Monday, 13 January 2014

The Twelfth

It's an odd word, isn't it? Twelfth? The "lfth" is rather awkward falling off the tongue... I think it rather trips up and flounders a bit.

But the 12th of January is a day of mixed emotions for me.

A dear friend with whom I work celebrates her birthday on that day, as does my lovely Auntie Peggy.

Peggy turned 81 this year, and she threw herself a bit of a party. Why not? No point in surprises, and because the whole extended family tends to just carry on and forget these occasions, she phoned everyone up, saying she was making a big pot of vegetarian chili, with a pot of meat stewed up that could be added in for those so inclined to be carnivorous, and had a birthday cake ready to go as well.

So it became a family gathering with people coming and going, Happy Birthday being sung numerous times as it was also around the time of my cousin Sandie's 64th birthday, and my stepcousin Joyce's 48th. So the large (store bought) slab cake was festooned with numbers and names and little Jude got to blow all the candles out, assisting the birthday girls as each took their turn. He's 3 and a half. That half is important, you know, especially when you are three.

But it is also, this twelfth day of January, the anniversary of my mother's death. She passed away in 2003, just 2 1/2 months after my paternal grandmother (who was 95 and sharp as a tack to the end). My mum was a smoker and an alcoholic. She loved her scotch and her Camels. So her end was a long drawn out affair with addiction and emphysema... a very nasty way to go, judging from the length of time I watched her huff and puff, lose weight and become increasingly anxious. Being hypoxic and always slightly tippled isn't such a good mix.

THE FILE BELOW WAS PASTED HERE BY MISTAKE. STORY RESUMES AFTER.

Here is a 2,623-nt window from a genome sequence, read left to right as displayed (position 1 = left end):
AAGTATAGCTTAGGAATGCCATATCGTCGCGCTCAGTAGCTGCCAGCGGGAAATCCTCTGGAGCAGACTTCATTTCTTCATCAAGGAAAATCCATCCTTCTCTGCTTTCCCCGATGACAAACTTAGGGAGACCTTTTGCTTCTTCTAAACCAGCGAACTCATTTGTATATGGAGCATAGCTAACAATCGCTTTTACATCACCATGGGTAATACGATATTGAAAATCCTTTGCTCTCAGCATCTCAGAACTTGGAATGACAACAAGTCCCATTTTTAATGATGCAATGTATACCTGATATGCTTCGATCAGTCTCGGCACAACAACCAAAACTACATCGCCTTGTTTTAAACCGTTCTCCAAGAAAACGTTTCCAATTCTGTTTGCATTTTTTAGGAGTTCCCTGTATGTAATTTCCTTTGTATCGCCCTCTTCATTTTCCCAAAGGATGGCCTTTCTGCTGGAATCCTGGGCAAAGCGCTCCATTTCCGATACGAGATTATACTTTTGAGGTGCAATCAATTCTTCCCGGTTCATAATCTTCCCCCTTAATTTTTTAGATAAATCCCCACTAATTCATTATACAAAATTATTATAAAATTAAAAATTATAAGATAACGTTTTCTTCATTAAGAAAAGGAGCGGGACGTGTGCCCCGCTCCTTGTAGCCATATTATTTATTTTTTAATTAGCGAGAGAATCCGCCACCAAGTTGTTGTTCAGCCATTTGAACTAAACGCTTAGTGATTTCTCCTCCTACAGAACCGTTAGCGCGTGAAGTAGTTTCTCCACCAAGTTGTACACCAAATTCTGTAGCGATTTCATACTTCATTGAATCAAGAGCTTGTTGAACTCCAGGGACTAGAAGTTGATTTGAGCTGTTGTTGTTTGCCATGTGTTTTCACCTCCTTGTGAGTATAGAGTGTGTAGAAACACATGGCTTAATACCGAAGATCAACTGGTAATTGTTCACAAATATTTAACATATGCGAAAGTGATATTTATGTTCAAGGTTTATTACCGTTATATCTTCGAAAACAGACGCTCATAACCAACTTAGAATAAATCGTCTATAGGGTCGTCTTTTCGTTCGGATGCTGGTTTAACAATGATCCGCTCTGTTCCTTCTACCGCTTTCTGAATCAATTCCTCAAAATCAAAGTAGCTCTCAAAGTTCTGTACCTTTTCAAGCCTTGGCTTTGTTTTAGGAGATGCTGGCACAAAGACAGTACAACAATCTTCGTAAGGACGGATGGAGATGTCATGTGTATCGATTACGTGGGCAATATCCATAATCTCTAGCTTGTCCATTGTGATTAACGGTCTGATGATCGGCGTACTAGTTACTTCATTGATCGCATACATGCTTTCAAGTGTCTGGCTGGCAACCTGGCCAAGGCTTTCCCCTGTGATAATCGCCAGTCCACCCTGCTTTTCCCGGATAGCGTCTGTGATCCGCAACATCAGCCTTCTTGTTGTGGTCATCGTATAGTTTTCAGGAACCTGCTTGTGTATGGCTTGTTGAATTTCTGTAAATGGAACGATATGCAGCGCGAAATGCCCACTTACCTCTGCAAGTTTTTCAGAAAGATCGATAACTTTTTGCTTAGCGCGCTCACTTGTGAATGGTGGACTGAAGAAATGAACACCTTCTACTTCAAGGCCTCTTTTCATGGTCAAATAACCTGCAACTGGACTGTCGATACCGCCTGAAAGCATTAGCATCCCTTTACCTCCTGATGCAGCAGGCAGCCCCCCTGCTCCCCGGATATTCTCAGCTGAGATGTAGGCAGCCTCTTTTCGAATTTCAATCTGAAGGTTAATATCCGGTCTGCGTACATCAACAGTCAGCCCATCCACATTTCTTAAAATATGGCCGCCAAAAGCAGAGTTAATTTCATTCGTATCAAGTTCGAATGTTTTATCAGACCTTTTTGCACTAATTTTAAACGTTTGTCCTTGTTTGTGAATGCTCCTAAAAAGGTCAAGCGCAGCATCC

So I was very happy to spend the afternoon and part of the evening visiting with family, rather than wandering around the house with Mum on my mind. Although I was glad her suffering was ended when she died, I still miss her very much. But I guess that is pretty much the case for anyone you love who has been afflicted with a debilitating illness.


  1. I'm sorry for your loss. Grief can hit at the oddest moments. Last Friday I just felt so out of it and..sad. It wasn't until the next day that I realized that Friday had been the date my favorite Grandmother had passed. The one my Mom says I'm so like.

    But I'm glad you had some happy to balance out the sad. Any kid trying to blow out candles is bound to bring a smile. :)

  2. I end up saying twelfff!
    It's the way the light falls that reminds me of significant dates - the time of year when the sun is low... or high, and little seasonal details, and I can find myself feeling sad, then I look in the diary and I will know why.

  3. You have my heart, sugar. xoxoxoxox

  4. It's okay to feel sad when we think of lost loved ones. It means that we truly loved them and miss them. And I get those moments of sadness, too, sometimes, even unexpectedly. I could be doing something and all of a sudden, I'm struck by the thought of a loved one who passed on and I suddenly feel sad.

    Every day that I wake up, I consider it a gift, an opportunity to live life as best and fully as I can, and I see it as another chance to tell my loved ones that I love them and try to spend as much time I have doing the things I love with the people I love.

    I'm really glad you got to enjoy time with your family to celebrate the lives of those still with us and remember those who've passed on.

    P.S. I smiled when read about 3 1/2 year old Jude helping out with the candles. Here's to wishing Jude and the birthday girls many more years of life full of joy, love, and wonder.


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